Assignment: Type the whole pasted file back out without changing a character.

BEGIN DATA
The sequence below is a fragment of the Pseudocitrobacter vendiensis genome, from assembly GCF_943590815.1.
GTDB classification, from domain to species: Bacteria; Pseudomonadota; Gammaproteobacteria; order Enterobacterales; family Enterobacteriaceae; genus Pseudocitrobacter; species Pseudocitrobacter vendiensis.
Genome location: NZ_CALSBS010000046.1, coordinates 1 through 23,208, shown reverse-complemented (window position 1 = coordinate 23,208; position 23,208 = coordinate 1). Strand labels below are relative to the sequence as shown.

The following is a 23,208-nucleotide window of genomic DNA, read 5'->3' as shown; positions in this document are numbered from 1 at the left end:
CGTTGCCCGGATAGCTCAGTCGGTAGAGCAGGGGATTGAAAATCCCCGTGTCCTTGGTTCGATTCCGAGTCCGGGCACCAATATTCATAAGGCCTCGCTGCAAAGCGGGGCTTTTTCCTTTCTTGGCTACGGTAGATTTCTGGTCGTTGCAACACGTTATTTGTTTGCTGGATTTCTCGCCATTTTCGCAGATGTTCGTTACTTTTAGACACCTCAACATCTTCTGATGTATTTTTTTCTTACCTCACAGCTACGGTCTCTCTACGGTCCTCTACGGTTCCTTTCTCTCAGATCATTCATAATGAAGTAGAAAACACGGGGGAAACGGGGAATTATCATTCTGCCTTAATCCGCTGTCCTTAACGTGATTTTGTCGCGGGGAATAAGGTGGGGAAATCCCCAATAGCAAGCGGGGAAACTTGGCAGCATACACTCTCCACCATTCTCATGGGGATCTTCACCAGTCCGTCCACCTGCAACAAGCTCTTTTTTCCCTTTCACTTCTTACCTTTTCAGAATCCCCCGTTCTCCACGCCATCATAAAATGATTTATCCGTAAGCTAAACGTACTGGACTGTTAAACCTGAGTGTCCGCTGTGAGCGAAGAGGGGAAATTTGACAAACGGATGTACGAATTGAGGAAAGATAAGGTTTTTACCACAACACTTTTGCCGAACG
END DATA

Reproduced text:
The sequence below is a fragment of the Pseudocitrobacter vendiensis genome, from assembly GCF_943590815.1.
GTDB classification, from domain to species: Bacteria; Pseudomonadota; Gammaproteobacteria; order Enterobacterales; family Enterobacteriaceae; genus Pseudocitrobacter; species Pseudocitrobacter vendiensis.
Genome location: NZ_CALSBS010000046.1, coordinates 1 through 23,208, shown reverse-complemented (window position 1 = coordinate 23,208; position 23,208 = coordinate 1). Strand labels below are relative to the sequence as shown.

The following is a 23,208-nucleotide window of genomic DNA, read 5'->3' as shown; positions in this document are numbered from 1 at the left end:
CGTTGCCCGGATAGCTCAGTCGGTAGAGCAGGGGATTGAAAATCCCCGTGTCCTTGGTTCGATTCCGAGTCCGGGCACCAATATTCATAAGGCCTCGCTGCAAAGCGGGGCTTTTTCCTTTCTTGGCTACGGTAGATTTCTGGTCGTTGCAACACGTTATTTGTTTGCTGGATTTCTCGCCATTTTCGCAGATGTTCGTTACTTTTAGACACCTCAACATCTTCTGATGTATTTTTTTCTTACCTCACAGCTACGGTCTCTCTACGGTCCTCTACGGTTCCTTTCTCTCAGATCATTCATAATGAAGTAGAAAACACGGGGGAAACGGGGAATTATCATTCTGCCTTAATCCGCTGTCCTTAACGTGATTTTGTCGCGGGGAATAAGGTGGGGAAATCCCCAATAGCAAGCGGGGAAACTTGGCAGCATACACTCTCCACCATTCTCATGGGGATCTTCACCAGTCCGTCCACCTGCAACAAGCTCTTTTTTCCCTTTCACTTCTTACCTTTTCAGAATCCCCCGTTCTCCACGCCATCATAAAATGATTTATCCGTAAGCTAAACGTACTGGACTGTTAAACCTGAGTGTCCGCTGTGAGCGAAGAGGGGAAATTTGACAAACGGATGTACGAATTGAGGAAAGATAAGGTTTTTACCACAACACTTTTGCCGAACG